Toxic chemical releases at Hopewell plant questioned by Congresswoman McClellan

Toxic chemical releases at Hopewell plant questioned by Congresswoman McClellan

(© Andriy Blokhin –

Climate and environmental justice leader Congresswoman Jennifer McClellan of Virginia is pushing AdvanSix Hopewell regarding reported toxic chemical releases.

She sent a letter to AdvanSix President and CEO Erin Kane and AdvanSix Hopewell Plant Manager Andy Girvin today in response to an April 7 article in the Richmond Times-Dispatch.

Toxic chemical releases at the plant are reportedly impacting the health and well being of Hopewell residents.

“The article describes how the AdvanSix facility in Hopewell, Virginia violated the Clean Air Act and Clean Water Act 66 times over the past eight years, including monthly Clean Air Act violations every month over the past two years,” McClellan wrote. “The facility released toxic chemicals including sulfuric acid, sulfur dioxide, and phenol — which can cause respiratory, gastrointestinal, cardiovascular, and skin damage, as well as contribute to acid rain.”

In her letter, she expressed her deep concern for the health and well-being of local residents, particularly for the 900 homes within one mile of the facility, and highlighted the disparate health outcomes that persist in Hopewell.

“Notably, the life expectancy in Hopewell is more than five years lower than the average in Virginia. The cancer mortality rate is almost double the state average, and the rate of hospitalization for asthma is three times the norm,” she wrote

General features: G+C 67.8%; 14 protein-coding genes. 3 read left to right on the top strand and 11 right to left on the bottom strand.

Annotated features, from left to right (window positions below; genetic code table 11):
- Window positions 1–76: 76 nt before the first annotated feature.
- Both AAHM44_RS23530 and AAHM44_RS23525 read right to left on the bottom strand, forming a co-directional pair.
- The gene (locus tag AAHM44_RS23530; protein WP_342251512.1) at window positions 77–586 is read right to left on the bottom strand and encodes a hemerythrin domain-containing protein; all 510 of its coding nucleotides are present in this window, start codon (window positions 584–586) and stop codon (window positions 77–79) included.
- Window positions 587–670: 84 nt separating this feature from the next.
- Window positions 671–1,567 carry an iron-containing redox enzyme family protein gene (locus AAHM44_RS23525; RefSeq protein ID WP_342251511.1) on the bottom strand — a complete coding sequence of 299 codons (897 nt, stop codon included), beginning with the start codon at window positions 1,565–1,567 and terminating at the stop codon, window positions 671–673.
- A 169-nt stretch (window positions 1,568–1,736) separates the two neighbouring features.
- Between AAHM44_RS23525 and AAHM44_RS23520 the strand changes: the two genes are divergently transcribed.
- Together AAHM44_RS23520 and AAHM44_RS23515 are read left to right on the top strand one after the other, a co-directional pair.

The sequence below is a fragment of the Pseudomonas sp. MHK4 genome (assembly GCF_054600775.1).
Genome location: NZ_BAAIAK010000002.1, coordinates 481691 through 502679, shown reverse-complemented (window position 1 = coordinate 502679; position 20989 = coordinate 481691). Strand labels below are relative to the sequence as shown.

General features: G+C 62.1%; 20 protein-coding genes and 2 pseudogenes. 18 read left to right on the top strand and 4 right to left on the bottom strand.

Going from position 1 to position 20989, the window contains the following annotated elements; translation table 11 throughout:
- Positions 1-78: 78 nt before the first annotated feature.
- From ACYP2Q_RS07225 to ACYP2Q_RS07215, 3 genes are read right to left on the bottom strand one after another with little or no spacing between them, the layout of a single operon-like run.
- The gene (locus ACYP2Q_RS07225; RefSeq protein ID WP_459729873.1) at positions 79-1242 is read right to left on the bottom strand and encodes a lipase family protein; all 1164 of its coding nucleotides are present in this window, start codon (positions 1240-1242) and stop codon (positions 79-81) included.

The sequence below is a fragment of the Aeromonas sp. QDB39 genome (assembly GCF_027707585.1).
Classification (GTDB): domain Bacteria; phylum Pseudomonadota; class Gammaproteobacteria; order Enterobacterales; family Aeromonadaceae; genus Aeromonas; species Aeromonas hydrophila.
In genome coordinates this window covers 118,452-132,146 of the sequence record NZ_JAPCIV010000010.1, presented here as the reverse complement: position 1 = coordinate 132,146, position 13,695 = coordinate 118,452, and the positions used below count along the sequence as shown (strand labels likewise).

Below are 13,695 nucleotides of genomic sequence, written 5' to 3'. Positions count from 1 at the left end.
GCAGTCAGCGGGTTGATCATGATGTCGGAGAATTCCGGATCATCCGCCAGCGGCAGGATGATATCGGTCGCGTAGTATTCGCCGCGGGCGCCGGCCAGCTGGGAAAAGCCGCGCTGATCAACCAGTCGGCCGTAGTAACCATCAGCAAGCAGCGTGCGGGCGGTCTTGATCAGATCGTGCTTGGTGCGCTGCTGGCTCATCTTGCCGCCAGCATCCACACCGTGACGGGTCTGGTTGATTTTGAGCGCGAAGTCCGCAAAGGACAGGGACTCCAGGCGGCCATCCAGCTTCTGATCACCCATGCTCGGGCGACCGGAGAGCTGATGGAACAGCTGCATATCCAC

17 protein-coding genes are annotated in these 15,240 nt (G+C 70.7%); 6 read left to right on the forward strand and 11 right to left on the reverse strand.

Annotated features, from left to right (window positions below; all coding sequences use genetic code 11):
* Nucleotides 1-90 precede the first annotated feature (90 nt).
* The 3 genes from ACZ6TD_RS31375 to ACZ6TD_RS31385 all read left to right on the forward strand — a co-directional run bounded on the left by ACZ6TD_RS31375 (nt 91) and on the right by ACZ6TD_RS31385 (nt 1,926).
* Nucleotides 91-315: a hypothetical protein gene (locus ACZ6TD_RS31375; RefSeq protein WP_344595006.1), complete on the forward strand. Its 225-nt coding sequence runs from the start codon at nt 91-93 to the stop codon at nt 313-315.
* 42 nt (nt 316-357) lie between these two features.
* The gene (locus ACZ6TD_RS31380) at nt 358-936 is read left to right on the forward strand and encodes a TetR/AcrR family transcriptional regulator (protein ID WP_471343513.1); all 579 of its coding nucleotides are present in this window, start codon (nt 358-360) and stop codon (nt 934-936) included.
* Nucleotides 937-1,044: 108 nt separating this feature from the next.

McClellan’s letter demands answers and solutions to the following:

  1. How will you change operations at the Hopewell facility to avoid future Clean Air Act and Clean Air Act and Clean Water Act violations?
  2. How are you working with the Environmental Protection Agency and Virginia Department of Environmental Quality to come into compliance with federal and state regulations?
  3. How are you addressing the environmental impacts of the most recent toxic chemical releases?
  4. How are you planning to increase transparency and improve communication with the community regarding the risks to their health from these toxic releases?

Rebecca Barnabi

Rebecca Barnabi

Rebecca J. Barnabi is the national editor of Augusta Free Press. A graduate of the University of Mary Washington, she began her journalism career at The Fredericksburg Free-Lance Star. In 2013, she was awarded first place for feature writing in the Maryland, Delaware, District of Columbia Awards Program, and was honored by the Virginia School Boards Association’s 2019 Media Honor Roll Program for her coverage of Waynesboro Schools. Her background in newspapers includes writing about features, local government, education and the arts.